Jon Krawczynski: Wigg on Glen wanting to meet before de…

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Jon Krawczynski: Wiggins says he's operating without an agent. Leaning on family and a tight circle as he navigates this situation
The Timberwolves prioritized extending Wiggins this offseason, and both sides are hopeful of completing the contract shortly, league sources told The Vertical. Minnesota owner Glen Taylor told a Minnesota TV station this week that he expected to complete a deal with Wiggins before the team started training camp Saturday. Wiggins’ previous agent, Bill Duffy, negotiated a maximum contract with the Timberwolves this summer before the sides parted ways.
October 16 is the deadline for teams to sign eligible players from the 2014 draft class to rookie-scale extensions before they hit restricted free agency next summer. There have already been multiple reports that the Wolves and Sixers will look to ink their young stars, and multiple league sources have told me they expect Andrew Wiggins to sign once he gets his new agency in order. Joel Embiid’s fate is less clear, considering his significant injury history.
After agent Bill Duffy negotiated a five-year, $148 million maximum contract extension for forward Andrew Wiggins with the Minnesota Timberwolves, it is unclear how quickly Wiggins will sign the deal after he filed papers to sever ties with his representation at BDA Sports.
Minnesota management sent Duffy and Wiggins a contract for a rookie extension deal, but Wiggins filed paperwork Tuesday with the National Basketball Players Association to terminate his relationship with the agency, Duffy told ESPN.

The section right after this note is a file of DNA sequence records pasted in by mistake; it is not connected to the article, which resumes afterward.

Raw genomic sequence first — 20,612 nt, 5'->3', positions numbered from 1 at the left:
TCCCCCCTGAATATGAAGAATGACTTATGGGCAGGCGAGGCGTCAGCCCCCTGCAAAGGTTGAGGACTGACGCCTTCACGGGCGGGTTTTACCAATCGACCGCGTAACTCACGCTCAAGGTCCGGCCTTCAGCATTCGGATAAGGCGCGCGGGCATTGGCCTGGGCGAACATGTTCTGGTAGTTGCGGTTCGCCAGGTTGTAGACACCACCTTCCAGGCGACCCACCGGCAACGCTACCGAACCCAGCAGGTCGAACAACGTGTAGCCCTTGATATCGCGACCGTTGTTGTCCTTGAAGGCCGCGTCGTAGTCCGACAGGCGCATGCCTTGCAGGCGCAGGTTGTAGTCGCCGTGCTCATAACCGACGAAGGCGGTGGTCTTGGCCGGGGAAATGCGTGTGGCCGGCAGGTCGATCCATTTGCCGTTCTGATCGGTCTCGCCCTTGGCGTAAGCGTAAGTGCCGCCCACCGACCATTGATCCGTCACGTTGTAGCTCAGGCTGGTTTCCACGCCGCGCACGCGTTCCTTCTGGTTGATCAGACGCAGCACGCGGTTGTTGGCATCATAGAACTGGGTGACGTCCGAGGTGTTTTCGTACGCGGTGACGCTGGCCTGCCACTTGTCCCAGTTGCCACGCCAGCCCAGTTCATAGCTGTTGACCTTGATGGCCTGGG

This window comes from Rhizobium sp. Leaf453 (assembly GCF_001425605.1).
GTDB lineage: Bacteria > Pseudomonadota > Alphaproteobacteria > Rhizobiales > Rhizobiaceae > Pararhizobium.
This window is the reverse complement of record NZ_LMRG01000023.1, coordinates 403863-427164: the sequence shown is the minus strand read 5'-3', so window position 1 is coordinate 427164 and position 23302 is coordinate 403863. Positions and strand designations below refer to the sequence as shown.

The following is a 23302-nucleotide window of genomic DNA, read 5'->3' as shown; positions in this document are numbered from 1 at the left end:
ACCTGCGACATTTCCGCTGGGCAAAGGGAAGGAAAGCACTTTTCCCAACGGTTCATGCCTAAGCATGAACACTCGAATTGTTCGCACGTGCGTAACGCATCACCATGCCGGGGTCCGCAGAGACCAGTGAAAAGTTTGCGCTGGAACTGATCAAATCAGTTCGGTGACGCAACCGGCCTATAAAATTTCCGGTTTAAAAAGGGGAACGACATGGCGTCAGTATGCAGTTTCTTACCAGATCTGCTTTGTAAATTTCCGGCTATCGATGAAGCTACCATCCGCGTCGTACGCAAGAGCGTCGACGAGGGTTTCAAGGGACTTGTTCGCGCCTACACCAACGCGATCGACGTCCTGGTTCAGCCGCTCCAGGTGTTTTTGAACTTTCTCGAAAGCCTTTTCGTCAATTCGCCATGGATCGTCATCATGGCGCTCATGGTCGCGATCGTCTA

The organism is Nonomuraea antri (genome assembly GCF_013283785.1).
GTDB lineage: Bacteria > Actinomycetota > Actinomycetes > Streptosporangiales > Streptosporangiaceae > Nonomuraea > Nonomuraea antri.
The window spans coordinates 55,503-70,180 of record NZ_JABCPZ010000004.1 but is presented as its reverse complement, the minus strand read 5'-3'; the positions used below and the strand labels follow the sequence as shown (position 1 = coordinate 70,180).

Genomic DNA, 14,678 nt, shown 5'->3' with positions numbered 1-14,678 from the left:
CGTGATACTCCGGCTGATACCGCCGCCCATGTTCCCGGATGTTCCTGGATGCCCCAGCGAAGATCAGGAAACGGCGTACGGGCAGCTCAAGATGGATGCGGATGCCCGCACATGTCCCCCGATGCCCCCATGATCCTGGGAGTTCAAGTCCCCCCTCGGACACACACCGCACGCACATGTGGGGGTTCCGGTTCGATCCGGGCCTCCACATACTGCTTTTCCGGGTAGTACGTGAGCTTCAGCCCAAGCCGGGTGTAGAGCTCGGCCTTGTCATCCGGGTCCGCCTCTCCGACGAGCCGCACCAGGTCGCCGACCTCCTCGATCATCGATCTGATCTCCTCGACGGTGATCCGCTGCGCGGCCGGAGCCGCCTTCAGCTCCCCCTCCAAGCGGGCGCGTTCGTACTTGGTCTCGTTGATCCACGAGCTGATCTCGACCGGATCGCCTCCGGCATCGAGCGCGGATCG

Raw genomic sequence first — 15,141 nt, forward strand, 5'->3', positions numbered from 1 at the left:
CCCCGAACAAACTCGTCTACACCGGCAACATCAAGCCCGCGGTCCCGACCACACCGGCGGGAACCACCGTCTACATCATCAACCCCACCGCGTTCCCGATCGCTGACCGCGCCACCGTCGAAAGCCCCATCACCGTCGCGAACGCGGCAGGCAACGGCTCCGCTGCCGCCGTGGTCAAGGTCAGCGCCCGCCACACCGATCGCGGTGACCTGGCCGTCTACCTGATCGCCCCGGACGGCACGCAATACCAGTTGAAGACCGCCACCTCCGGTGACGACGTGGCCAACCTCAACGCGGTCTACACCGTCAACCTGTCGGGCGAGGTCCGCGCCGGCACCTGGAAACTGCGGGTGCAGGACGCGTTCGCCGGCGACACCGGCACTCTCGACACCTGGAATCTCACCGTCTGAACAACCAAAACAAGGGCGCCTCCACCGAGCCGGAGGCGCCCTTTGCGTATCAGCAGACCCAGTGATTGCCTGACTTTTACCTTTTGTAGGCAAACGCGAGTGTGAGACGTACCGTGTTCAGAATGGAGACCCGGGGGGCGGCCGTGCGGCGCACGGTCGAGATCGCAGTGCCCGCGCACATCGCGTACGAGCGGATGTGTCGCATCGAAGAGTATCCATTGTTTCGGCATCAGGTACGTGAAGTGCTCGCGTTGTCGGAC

Minnesota Timberwolves owner Glen Taylor said Monday that he is ready to commit nearly $150 million to Andrew Wiggins with a max-level extension of his rookie contract. Before he does so, Taylor wants to sit down face-to-face with Wiggins to hear the former No. 1 overall pick commit to the franchise in a similar fashion.
Taylor spoke with Wiggins when the two attended assistant coach Ryan Saunders' wedding in July, but the owner is looking for a little more substance before they close the deal. Wiggins' agent, Billy Duffy of BDA Sports, is expected to arrive in town next week to continue the discussions, and a five-year, $148 million extension could happen soon after.
Taylor said he wants to hear a commitment from Wiggins to work out often in the Twin Cities in the summer and improve all areas of his game to fulfill the obligations that come with a max deal. "I just think it's important," Taylor said. "If a guy is a real star and he really cares about it, which I think he does, I think it's a commitment. I'm not sure that he wouldn't do it anyway. But I think that's part of the negotiations."
Timberwolves owner Glen Taylor reiterated on Friday that the team is working on signing forward Andrew Wiggins to a five-year maximum contract extension, saying that those discussions are in the early stages. “First of all, I think he likes it here, we like him, he can get the very best contract from me, better than he can get from anyone else,” Taylor, who also owns the Star Tribune, said in Mankato. “I don’t think we have any trouble of offering him the max anyway.”